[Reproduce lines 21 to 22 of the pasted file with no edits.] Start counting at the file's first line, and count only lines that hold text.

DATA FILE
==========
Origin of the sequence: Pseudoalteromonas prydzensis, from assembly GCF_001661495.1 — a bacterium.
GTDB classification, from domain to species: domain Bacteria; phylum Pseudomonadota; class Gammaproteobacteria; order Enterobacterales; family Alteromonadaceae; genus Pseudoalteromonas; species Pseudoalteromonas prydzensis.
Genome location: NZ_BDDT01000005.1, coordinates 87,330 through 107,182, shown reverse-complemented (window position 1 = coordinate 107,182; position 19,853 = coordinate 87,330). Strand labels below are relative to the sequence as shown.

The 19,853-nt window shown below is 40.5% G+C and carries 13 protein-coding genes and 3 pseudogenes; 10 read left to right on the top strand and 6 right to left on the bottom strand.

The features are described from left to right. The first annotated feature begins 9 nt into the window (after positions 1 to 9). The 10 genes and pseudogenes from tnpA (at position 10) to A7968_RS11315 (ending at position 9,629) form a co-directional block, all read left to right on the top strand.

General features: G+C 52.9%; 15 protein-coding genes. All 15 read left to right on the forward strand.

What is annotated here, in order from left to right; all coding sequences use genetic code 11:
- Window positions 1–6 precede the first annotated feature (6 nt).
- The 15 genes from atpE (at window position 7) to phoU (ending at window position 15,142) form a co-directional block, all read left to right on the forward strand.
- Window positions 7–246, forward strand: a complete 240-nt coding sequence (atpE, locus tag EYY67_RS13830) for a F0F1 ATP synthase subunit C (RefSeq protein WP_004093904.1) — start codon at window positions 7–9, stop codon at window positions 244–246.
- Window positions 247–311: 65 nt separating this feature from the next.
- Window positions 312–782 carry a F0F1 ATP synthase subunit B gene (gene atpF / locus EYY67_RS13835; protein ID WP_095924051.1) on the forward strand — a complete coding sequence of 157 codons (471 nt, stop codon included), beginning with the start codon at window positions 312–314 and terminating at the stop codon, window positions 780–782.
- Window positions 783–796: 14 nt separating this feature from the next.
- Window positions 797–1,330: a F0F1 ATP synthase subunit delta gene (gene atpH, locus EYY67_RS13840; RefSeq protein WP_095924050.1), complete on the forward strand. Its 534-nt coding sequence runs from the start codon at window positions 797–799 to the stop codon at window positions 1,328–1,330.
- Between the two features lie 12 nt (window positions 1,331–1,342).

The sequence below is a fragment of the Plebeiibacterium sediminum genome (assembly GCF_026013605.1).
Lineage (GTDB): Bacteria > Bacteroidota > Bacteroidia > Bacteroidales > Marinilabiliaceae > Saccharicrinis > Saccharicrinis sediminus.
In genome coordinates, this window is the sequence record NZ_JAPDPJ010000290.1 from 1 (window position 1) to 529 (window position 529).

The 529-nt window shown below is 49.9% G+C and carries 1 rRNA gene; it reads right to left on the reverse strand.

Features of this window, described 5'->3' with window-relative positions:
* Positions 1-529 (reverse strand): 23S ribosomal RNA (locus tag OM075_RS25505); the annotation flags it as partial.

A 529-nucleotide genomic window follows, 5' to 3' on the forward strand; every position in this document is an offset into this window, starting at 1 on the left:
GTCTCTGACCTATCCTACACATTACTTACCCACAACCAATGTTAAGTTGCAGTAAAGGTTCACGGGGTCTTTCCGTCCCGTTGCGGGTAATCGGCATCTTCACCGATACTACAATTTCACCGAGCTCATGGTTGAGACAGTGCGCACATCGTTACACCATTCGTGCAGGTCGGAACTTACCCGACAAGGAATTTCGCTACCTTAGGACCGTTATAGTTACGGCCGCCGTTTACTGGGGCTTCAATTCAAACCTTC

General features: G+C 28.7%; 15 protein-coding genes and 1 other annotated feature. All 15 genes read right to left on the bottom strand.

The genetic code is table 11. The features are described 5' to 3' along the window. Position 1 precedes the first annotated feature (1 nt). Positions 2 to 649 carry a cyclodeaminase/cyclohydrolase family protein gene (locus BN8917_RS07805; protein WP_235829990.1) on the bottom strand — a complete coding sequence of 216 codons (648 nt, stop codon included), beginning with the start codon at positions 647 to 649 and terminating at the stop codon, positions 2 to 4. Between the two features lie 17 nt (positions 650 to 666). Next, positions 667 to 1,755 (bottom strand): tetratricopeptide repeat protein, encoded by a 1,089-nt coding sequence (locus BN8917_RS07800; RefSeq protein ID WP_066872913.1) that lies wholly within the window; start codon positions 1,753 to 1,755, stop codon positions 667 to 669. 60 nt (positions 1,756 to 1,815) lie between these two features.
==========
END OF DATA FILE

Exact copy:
* Positions 1-529 (reverse strand): 23S ribosomal RNA (locus tag OM075_RS25505); the annotation flags it as partial.

A 529-nucleotide genomic window follows, 5' to 3' on the forward strand; every position in this document is an offset into this window, starting at 1 on the left: